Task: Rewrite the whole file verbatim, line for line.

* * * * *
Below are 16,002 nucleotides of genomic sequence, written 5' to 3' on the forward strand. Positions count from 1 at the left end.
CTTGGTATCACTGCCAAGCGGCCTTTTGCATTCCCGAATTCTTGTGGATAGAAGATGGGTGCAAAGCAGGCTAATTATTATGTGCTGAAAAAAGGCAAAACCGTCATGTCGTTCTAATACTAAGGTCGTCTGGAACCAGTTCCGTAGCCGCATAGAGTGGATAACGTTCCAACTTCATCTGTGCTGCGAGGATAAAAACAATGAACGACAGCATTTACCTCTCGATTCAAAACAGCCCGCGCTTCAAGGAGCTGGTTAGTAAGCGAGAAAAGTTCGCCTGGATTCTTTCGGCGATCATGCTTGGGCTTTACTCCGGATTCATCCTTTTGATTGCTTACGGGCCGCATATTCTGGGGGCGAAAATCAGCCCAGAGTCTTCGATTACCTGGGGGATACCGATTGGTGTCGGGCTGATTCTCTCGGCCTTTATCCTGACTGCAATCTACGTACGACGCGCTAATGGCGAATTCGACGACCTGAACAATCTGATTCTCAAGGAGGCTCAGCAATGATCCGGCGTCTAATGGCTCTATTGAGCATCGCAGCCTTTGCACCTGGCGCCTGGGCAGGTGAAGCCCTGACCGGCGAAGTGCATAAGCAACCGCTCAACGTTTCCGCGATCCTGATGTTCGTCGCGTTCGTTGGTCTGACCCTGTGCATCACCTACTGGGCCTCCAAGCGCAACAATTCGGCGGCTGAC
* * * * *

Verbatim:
Below are 16,002 nucleotides of genomic sequence, written 5' to 3' on the forward strand. Positions count from 1 at the left end.
CTTGGTATCACTGCCAAGCGGCCTTTTGCATTCCCGAATTCTTGTGGATAGAAGATGGGTGCAAAGCAGGCTAATTATTATGTGCTGAAAAAAGGCAAAACCGTCATGTCGTTCTAATACTAAGGTCGTCTGGAACCAGTTCCGTAGCCGCATAGAGTGGATAACGTTCCAACTTCATCTGTGCTGCGAGGATAAAAACAATGAACGACAGCATTTACCTCTCGATTCAAAACAGCCCGCGCTTCAAGGAGCTGGTTAGTAAGCGAGAAAAGTTCGCCTGGATTCTTTCGGCGATCATGCTTGGGCTTTACTCCGGATTCATCCTTTTGATTGCTTACGGGCCGCATATTCTGGGGGCGAAAATCAGCCCAGAGTCTTCGATTACCTGGGGGATACCGATTGGTGTCGGGCTGATTCTCTCGGCCTTTATCCTGACTGCAATCTACGTACGACGCGCTAATGGCGAATTCGACGACCTGAACAATCTGATTCTCAAGGAGGCTCAGCAATGATCCGGCGTCTAATGGCTCTATTGAGCATCGCAGCCTTTGCACCTGGCGCCTGGGCAGGTGAAGCCCTGACCGGCGAAGTGCATAAGCAACCGCTCAACGTTTCCGCGATCCTGATGTTCGTCGCGTTCGTTGGTCTGACCCTGTGCATCACCTACTGGGCCTCCAAGCGCAACAATTCGGCGGCTGAC